3 Miles of Pipe Underground

Nothing more than a landfill for nearly 30 years, Berkeley's Cesar Chavez Park now has been safely converted into a haven for kite flyers, dog walkers and picnicers.

With its stunning views of the Golden Gate Bridge, San Francisco skyline, Marin highlands and Berkeley hillsides, you might never guess that Berkeley, Calif.'s Cesar Chavez Park was once a landfill. While recreational activities and the park's landscaping compliment the city, the site has been fitted with a landfill gas collection piping system - hidden safely underground - to handle decomposition emissions.

Located in Northern California, the 112-acre Berkeley Landfill site originally consisted of tidal flatlands, which were reclaimed with a levee dike system to dispose of waste away from the public's view, beginning in the late 1950s. However, by 1976, the city council realized that their landfill was filling up. Council members knew they'd have to close their disposal site to meet regulations, but it was "icing on the landfill" when they discovered they could simultaneously create a community asset.

Thus began the Berkeley public works department's five-phase program to develop the North Waterfront Park (initially named North Waterfront Park and renamed in 1994 the Cesar E. Chavez Park, in honor of the famous labor movement leader) and wildlife refuge.

Early Groundwork To close the landfill, the site was divided into five parcels running east to west. As landfilling ceased on each parcel, soil cover was imported so the areas could be covered and re-graded. The amount of import fill (i.e. hilly or flat terrain) determined the final end-use.

Phase one of the site grading and final cover placement was completed in 1981, with the final phase being completed in 1989. A subsurface landfill gas collection system and flare station was installed in 1988 to allow for park development.

Once completely closed, parcels one through four were landscaped and converted into a partially irrigated public park. Phase five (approximately 50 acres) was graded but not landscaped, to allow for native vegetation growth and the wildlife refuge.

SCS Field Services' Long Beach and Modesto, Calif. offices have been providing post-closure operation and maintenance and monitoring services to the site since 1991.

Collecting the Gas Key to the Berkeley landfill closure is its out-of-sight landfill gas collection system. A complex network of more than 16,500 feet of polyvinyl chloride (PVC) piping exists underground to collect landfill gas generated by decomposing refuse and control gas migration. Currently, gas is extracted from 42 vertical extraction wells, ranging from 14 feet to 54 feet deep, which are located throughout the landfill.

The Bay Area Air Quality Management District (BAAQMD) regulates landfill gas control. During closure, the city also was required to monitor and control off-site gas migration to meet California Code of Regulation requirements (CCR Title 27). Subsurface landfill gas migration is under control when methane concentrations are below 5 percent by volume at the property boundary.

The landfill's piping system was designed to control gas coming from Cesar Chavez Park where the majority of landfill gas is generated. The system also controls gas emissions from an area south of Spinnaker Way, which generates less gas, but is adjacent to a hotel complex. Spinnaker Way's high water table and other areas of perched water required a special design to extract the gas. Consequently, 14 trench wells and two horizontal collectors were installed.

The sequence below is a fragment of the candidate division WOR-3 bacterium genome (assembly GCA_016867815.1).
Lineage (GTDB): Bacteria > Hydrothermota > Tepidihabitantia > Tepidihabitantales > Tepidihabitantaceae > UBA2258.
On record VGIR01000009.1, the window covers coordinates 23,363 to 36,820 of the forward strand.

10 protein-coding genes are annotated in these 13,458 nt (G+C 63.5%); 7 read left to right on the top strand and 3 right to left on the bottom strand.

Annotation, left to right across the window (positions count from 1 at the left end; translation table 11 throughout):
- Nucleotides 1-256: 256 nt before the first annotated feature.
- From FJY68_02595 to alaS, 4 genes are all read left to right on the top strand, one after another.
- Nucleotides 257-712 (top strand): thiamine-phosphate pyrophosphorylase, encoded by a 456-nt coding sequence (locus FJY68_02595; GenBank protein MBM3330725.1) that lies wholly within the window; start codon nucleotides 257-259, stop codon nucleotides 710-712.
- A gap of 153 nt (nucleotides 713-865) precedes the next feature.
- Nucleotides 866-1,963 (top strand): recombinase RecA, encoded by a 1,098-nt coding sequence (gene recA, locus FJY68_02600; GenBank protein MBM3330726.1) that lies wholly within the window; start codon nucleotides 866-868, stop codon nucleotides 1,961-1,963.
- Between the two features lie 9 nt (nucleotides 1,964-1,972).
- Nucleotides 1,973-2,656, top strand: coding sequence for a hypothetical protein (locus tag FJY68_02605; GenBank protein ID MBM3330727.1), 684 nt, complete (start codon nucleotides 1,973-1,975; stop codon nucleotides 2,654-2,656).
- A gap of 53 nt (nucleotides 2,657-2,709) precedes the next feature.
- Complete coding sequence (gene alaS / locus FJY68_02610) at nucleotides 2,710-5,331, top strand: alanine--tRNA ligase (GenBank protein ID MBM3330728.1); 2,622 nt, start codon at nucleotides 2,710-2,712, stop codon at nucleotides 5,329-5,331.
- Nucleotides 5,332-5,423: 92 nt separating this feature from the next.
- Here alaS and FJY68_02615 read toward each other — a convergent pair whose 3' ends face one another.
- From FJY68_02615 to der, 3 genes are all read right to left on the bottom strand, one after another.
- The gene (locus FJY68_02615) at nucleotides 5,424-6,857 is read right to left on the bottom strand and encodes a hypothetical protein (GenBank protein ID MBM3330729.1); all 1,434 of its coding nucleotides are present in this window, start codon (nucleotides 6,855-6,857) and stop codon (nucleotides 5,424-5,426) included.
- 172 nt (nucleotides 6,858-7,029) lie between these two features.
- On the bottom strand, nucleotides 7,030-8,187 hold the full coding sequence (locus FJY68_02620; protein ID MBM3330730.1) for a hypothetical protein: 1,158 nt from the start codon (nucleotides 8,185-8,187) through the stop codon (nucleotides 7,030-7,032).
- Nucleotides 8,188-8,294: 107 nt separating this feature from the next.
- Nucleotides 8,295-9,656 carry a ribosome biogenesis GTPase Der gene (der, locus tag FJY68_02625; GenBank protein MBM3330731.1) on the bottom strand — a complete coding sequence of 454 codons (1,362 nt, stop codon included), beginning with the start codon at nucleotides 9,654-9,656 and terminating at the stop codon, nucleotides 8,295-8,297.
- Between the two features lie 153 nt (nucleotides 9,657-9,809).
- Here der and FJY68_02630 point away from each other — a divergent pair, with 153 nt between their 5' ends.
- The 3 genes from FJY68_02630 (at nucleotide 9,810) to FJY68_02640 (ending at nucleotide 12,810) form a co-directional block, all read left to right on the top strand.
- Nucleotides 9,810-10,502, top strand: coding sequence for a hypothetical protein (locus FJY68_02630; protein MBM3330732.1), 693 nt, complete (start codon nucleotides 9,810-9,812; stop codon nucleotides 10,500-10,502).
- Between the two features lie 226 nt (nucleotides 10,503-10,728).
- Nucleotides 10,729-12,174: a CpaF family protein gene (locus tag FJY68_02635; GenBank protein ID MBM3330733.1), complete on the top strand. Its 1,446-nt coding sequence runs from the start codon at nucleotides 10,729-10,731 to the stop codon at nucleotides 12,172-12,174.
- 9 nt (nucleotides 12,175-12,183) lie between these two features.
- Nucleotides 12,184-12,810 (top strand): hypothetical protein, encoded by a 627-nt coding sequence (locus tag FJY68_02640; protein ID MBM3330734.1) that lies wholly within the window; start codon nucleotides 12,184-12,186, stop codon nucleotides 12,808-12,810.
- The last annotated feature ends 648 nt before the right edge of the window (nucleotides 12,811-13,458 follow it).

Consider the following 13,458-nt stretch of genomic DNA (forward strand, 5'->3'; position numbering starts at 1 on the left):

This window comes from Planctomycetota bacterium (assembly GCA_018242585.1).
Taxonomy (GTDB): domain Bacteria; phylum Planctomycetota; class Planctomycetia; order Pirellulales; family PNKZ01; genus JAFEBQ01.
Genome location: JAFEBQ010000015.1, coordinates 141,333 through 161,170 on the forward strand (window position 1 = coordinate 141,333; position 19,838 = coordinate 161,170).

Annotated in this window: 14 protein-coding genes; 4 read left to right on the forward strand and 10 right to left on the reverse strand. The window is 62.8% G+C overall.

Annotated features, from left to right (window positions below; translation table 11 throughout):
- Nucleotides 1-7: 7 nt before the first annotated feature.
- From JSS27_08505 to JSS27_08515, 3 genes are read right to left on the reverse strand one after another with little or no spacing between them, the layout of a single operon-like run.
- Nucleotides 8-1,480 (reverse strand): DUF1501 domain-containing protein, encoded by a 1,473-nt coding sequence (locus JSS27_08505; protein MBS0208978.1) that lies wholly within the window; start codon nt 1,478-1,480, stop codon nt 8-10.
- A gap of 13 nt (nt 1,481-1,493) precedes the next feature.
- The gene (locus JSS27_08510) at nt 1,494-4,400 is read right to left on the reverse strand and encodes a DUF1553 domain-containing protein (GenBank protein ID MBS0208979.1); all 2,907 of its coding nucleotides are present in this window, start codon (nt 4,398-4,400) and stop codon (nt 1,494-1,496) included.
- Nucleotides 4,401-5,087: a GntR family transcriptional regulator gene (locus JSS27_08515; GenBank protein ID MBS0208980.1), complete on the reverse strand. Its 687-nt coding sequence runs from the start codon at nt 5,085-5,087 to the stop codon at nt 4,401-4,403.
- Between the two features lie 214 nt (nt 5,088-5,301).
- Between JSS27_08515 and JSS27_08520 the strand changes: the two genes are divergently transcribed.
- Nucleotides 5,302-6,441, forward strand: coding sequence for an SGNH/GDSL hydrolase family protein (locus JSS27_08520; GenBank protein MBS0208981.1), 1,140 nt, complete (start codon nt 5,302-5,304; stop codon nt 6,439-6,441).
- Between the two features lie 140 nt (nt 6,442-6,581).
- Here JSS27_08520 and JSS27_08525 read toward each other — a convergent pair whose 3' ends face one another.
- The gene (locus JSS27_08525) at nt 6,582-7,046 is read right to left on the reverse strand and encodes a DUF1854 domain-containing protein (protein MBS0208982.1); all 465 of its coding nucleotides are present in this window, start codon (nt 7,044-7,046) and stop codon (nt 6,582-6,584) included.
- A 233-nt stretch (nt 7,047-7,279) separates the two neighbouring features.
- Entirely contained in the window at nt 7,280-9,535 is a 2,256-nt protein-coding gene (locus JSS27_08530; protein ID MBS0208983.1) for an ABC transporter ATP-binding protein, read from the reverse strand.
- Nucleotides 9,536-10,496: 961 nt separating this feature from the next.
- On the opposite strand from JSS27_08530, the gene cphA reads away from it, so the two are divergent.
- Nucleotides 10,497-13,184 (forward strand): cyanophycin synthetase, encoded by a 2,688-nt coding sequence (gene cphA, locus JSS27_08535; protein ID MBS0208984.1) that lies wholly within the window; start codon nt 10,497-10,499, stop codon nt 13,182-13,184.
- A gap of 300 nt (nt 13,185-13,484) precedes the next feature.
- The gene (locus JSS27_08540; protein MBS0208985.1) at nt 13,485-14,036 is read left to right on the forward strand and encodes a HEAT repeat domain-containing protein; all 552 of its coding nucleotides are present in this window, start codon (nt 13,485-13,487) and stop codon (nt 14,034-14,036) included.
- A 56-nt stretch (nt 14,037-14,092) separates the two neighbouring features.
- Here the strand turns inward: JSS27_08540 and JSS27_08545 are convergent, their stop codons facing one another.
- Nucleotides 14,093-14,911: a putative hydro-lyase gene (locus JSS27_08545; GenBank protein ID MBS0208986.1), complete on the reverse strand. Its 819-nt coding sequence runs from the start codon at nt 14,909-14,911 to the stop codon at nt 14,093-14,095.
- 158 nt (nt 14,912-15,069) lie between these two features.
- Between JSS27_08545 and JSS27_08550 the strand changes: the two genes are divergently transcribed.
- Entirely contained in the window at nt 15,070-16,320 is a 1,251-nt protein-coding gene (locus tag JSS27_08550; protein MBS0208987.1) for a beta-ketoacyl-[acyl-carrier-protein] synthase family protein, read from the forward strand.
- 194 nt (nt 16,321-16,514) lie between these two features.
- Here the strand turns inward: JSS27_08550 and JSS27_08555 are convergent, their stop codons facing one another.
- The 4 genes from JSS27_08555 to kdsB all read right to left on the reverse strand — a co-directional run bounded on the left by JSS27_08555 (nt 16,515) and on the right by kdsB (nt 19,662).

Blow and Burn The extraction wells, trench wells and horizontal collectors are connected to an above-ground blower/flare station. Landfill gas is piped to the blower and to the flare, where it can be burned. After treatment, emissions are released into the atmosphere.

The blower system consists of dual blowers that have a rated capacity of 1,000 cubic feet per minute (cfm), which handles the maximum gas flow. The blower is driven through a sheave and belt drive system by a 15-horsepower (hp) motor. A pitot tube also was installed between the blower and flare to measure gas velocities in the header piping.

The flare's pilot system is ignited by a 10-gallon liquid petroleum gas cylinder. An enclosed flare assembly that is 6.5 feet on each side, 35 feet tall and has an 8-inch diameter inlet is used to meet BAAQMD emission requirements. The flare controls combustion and maintains a 1,600-degree Fahrenheit temperature by automatically adjusting air louver actuators powered by electric motors.

Eighteen gas monitoring probes are installed at the site and around the hotel to ensure that landfill gas does not migrate offsite toward adjacent park properties. No additional monitoring probes are located around the site perimeter because much of the former landfill is surrounded by the San Francisco Bay.

The gas collection system is estimated to reduce methane emissions by destroying 10,000 tons of greenhouse gas (GHG) per year, based on 1,000 square cubic feet per minute of gas flow.

A Watchful Eye To ensure the park continues to meet closure regulations, several professional engineering, field operations and maintenance (O&M) programs are in place. For example, the landfill gas collection/control system must operate 24 hours per day, 365 days a year, according to BAAQMD's operating permit. To prevent breakdowns and reduce repair and adjustment time, the landfill's O&M program includes:

- Weekly inspection of landfill gas facilities. Checking of the blower inlet/outlet pressure and temperature; flare inlet gas quality; total gas flow; flare exit gas temperature; and automatic louver position. A leak test of system connectors and components also is performed quarterly.

- Monthly gas collection system testing, including wellhead pressure; header pressure; flow control valve position; percent methane and oxygen; and monitoring well pressure.